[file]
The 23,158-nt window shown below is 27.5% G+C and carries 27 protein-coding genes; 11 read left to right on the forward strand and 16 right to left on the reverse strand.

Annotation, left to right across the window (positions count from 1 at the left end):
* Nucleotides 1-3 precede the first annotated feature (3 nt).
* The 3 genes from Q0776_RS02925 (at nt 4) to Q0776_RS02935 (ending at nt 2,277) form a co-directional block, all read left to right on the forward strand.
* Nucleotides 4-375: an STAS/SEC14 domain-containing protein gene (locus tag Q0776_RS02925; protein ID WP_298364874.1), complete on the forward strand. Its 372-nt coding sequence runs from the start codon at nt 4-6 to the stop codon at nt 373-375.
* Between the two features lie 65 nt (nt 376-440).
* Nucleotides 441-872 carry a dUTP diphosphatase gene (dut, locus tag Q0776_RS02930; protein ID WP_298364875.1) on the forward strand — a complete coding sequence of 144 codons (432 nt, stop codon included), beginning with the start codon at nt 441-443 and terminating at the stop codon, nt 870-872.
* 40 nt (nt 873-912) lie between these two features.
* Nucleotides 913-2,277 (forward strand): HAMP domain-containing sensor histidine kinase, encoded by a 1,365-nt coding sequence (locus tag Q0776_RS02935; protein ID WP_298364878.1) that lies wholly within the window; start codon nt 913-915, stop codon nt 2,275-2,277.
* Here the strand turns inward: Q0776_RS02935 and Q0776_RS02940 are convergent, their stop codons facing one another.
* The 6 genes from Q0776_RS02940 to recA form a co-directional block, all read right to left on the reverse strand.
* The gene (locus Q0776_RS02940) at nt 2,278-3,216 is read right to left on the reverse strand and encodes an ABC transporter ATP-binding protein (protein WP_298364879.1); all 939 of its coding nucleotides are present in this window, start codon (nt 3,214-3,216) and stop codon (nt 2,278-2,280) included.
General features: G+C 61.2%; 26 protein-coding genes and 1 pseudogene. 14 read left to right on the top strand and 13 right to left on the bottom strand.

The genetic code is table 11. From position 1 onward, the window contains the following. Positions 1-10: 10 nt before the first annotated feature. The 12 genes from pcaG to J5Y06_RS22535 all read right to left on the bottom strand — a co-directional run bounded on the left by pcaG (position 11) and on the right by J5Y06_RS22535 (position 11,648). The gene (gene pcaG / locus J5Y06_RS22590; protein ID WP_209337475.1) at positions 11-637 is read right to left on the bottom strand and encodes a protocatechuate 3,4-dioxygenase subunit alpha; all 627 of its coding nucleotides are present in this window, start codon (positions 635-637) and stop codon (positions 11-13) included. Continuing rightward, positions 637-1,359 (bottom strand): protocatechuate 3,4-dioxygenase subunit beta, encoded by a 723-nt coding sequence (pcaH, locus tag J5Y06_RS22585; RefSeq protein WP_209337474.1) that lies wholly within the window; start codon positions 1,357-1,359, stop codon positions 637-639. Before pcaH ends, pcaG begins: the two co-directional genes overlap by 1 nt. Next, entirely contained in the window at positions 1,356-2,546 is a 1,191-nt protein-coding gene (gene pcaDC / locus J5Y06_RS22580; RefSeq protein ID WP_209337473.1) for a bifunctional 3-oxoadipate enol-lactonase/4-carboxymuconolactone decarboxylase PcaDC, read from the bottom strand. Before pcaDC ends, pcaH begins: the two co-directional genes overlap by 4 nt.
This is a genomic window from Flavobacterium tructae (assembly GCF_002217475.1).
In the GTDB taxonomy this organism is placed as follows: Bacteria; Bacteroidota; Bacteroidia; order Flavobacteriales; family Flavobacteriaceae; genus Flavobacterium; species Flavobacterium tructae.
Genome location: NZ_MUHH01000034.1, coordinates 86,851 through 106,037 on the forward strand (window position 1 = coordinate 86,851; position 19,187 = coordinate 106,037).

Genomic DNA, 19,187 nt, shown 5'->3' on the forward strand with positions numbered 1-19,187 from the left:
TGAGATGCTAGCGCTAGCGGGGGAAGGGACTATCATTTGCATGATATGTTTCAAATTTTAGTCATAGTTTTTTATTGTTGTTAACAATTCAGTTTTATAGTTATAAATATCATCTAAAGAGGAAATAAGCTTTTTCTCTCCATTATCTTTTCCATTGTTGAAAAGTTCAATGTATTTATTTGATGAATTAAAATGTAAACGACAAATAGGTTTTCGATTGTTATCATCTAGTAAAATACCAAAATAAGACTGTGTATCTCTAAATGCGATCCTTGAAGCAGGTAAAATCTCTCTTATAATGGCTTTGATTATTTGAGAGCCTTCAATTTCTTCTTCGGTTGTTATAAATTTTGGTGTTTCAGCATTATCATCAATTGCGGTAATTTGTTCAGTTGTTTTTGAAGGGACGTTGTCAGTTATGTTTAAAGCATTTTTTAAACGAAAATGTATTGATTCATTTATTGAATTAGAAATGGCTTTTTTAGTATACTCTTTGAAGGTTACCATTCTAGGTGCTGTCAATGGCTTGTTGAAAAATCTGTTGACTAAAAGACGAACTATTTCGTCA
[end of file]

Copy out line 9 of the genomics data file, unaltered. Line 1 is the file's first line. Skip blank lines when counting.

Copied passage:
* Nucleotides 913-2,277 (forward strand): HAMP domain-containing sensor histidine kinase, encoded by a 1,365-nt coding sequence (locus tag Q0776_RS02935; protein ID WP_298364878.1) that lies wholly within the window; start codon nt 913-915, stop codon nt 2,275-2,277.